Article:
The Metropolitan didn’t only (partially) acquire the Mishneh Torah from the Michael and Judy Steinhardt collection of Judaica today. It later scooped up two lots from Sotheby’s auction of the Steinhardt trove (as reported in the auction house’s post-sale press release):
—Large (13″ diameter) Italian parcel-gilt silver Torah crown, Venice, c. 1740-50, $857,000 (with buyer’s premium); presale estimate: $300,000-500,000 (without premium)
—Pair of Russian parcel-gilt silver Torah finials, Georgia, c. 1896, $43,750; estimate: $20,000-30,000
New York’s Jewish Museum also got into the act, buying one of the items featured in this CultureGrrl Video—a north German bronze lion-form aquamanile, late 12th century, with Hebrew inscription (probably added around the 16th century). It sold to the museum for $377,000 (presale estimate: $200,000-400,000).
In all, the sale brought $8.51 million, not counting the Mishneh Torah, which was jointly purchased, prior to the auction, by the Met and the Israel Museum. It went for for an undisclosed price that Sotheby’s said was “significantly in excess” of the previous $2.9-million record for Judaica at auction.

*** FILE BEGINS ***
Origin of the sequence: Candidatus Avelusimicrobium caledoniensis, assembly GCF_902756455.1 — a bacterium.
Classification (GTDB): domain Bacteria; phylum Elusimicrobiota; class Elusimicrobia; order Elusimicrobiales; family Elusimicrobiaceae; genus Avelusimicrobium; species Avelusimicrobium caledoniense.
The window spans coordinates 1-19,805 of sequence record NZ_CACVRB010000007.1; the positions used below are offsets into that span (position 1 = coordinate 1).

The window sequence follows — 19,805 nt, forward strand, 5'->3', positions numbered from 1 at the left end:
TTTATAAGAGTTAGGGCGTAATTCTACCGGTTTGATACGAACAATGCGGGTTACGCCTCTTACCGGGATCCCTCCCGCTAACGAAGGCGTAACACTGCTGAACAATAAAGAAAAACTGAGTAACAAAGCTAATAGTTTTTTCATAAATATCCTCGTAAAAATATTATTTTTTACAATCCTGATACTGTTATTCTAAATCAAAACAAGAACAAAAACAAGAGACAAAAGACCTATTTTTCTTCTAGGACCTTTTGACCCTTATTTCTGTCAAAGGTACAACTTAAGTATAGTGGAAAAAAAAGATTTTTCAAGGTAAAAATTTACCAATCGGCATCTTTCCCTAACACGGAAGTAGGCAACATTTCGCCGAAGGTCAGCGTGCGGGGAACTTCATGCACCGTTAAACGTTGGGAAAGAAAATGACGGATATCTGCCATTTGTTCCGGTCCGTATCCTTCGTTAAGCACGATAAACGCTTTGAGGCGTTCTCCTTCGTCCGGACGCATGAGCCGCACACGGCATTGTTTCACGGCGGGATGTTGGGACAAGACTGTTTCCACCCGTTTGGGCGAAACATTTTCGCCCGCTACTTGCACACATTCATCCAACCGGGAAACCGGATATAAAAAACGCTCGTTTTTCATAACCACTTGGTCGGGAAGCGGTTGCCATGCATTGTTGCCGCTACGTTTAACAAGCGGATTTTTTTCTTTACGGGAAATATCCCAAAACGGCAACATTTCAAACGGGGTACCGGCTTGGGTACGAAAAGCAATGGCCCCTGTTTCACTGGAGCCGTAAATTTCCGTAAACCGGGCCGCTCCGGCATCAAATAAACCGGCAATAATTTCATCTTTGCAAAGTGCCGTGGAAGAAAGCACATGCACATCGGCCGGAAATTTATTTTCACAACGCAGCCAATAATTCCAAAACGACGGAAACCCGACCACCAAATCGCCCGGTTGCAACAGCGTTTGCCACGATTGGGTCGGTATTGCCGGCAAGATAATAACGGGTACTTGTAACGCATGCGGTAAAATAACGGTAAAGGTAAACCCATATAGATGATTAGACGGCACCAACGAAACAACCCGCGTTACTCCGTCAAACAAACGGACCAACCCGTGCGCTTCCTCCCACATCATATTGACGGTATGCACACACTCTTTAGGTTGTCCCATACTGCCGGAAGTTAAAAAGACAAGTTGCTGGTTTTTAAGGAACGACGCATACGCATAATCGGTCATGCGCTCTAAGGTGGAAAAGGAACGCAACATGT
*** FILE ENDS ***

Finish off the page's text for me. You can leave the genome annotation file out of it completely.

The total for two-session, day-long Steinhardt sale was a record for any Judaica auction, Sotheby’s said. The sale was a healthy 92.6% sold by lot; 84.9% by dollar.
A major failure was the 18th-century German silver Sabbath and festival hanging lamp from Frankfurt (also featured in my CultureGrrl Video), which was bought in at $700,000 against a presale estimate of $800,000-$1.2 million.
For identification of other museum buyers at the sale, go here. For the top-10 price list, go here. If the Met eventually issues a press release about its Steinhardt acquisitions, I’ll update here with a link.